TogetHER for Health is a global partnership igniting the movement to end cervical cancer everywhere around the world. We are driving awareness, supporting catalytic programs, and fighting for the political and financial resources needed to end this disease. We gathered on May 11th as part of our Race to None campaign to celebrate this important work and all the people who play a role in this partnership.
On May 11th, we honored one person in particular: Dr. Isabel C. Scarinci, Ph.D., M.P.H., the first-ever recipient of TogetHER for Health's Trailblazer of the Year Award.
Dr. Scarinci acts as Vice-Chair for Global and Rural Health at the University of Alabama at Birmingham's Department of Obstetrics and Gynecology. She is also the Senior Advisor for Globalization and Cancer, O’Neal Comprehensive Cancer Center at the University of Alabama at Birmingham.
We celebrated Dr. Isabel Scarinci's incredible contributions at our fifth-anniversary celebration on Wednesday, May 11th. Please consider a gift to TogetHER for Health in honor of this incredible woman and our shared commitment to ending cervical cancer!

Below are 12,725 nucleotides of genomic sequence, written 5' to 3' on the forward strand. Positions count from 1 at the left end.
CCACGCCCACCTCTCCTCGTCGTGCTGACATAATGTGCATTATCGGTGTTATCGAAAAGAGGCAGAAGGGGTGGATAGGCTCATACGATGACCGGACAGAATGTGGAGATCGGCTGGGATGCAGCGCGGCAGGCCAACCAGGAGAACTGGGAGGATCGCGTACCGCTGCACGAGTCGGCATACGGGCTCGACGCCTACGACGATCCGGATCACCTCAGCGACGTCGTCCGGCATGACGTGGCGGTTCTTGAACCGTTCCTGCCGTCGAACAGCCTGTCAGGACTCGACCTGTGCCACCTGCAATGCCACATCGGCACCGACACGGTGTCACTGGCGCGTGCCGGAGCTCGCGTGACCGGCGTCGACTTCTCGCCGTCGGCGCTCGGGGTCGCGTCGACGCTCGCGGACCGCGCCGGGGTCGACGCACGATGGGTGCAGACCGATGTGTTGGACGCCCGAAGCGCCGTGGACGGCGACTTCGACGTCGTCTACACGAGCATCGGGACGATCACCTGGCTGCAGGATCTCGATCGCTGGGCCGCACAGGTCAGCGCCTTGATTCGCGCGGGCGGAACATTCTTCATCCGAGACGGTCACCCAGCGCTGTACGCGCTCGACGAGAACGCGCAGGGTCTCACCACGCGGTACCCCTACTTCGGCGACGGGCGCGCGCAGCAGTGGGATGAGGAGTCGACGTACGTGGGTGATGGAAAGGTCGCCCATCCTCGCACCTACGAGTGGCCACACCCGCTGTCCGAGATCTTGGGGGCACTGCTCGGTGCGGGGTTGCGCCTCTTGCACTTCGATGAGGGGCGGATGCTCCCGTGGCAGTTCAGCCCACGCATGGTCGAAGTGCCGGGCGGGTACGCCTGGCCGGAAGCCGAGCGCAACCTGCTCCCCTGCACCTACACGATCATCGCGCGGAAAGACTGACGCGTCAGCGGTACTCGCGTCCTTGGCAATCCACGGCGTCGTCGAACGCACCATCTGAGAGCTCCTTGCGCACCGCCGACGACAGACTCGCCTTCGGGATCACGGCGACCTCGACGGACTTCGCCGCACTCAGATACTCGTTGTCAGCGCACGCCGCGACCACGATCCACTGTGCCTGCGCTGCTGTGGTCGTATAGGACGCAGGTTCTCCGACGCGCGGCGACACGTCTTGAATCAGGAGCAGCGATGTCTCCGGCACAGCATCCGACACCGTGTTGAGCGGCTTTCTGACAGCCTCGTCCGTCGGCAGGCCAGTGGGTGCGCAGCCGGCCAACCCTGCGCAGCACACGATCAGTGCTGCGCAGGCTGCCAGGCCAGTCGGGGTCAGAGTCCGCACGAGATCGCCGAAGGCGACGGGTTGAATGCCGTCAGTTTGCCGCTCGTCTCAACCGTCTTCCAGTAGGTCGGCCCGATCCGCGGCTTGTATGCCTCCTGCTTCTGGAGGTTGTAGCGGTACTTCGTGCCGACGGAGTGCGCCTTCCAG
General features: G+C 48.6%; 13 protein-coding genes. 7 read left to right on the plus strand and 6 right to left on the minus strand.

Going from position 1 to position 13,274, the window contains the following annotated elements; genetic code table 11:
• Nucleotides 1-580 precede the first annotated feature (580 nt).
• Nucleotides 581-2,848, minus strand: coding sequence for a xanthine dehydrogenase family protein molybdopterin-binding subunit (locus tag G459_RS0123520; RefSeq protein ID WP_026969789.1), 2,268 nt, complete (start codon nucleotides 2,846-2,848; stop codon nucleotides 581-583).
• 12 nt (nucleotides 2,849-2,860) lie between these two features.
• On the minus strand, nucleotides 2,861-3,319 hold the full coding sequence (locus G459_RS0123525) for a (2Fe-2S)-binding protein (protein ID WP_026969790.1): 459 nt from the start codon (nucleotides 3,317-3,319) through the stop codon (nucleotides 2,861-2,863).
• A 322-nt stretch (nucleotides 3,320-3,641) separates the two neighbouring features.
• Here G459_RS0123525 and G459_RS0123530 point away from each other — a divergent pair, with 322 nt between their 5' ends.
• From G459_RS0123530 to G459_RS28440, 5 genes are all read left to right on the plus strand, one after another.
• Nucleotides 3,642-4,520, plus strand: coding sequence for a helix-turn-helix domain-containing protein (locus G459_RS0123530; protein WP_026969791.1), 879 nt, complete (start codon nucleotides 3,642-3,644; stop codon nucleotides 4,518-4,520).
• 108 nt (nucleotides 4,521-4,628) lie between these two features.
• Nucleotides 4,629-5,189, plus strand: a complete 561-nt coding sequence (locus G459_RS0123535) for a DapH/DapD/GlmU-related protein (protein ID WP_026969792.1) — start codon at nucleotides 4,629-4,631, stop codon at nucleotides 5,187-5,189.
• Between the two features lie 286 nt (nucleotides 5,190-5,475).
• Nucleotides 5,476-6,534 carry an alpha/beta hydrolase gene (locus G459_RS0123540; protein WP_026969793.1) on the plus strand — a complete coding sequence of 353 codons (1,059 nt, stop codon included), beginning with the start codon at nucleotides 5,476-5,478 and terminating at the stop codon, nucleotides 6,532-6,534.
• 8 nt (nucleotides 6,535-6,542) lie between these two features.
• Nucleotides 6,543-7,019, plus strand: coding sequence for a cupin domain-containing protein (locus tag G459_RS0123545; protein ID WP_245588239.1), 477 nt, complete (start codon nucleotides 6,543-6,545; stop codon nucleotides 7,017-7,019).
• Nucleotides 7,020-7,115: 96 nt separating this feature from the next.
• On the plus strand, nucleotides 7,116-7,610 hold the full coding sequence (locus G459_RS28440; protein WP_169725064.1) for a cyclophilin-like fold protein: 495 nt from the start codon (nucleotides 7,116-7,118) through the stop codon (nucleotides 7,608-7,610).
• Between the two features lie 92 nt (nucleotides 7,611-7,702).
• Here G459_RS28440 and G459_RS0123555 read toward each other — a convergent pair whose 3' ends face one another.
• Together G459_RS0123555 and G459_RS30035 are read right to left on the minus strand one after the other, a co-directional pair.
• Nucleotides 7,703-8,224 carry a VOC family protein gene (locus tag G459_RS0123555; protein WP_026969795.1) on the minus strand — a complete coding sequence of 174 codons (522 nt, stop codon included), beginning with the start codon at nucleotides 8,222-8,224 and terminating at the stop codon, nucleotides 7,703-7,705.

Her commitment to improving the health of underserved populations and changing behavior at the population level has touched thousands of lives. In no area has her work been more impactful than in the area of cervical health, a focus that began before the human papillomavirus (HPV) had even been identified as the primary cause of cervical cancer. She is passionate about scaling evidence-based cervical cancer prevention interventions (HPV vaccinations and cervical screening and treatment) toward the ultimate goal of eliminating cervical cancer as a global public health problem for all time.
Dr. Scarinci's dedication was sparked by her childhood experience with polio, a formerly endemic disease that is now on the verge of eradication thanks to effective vaccines. "In 1963, the goal of eliminating (polio) seemed to be unachievable," she tells TogetHER. "Today, in 2022 just as in 1963, we have the tools to fight another devastating but preventable disease and it will be critical to leverage our collaborations at multiple levels and establish new ones."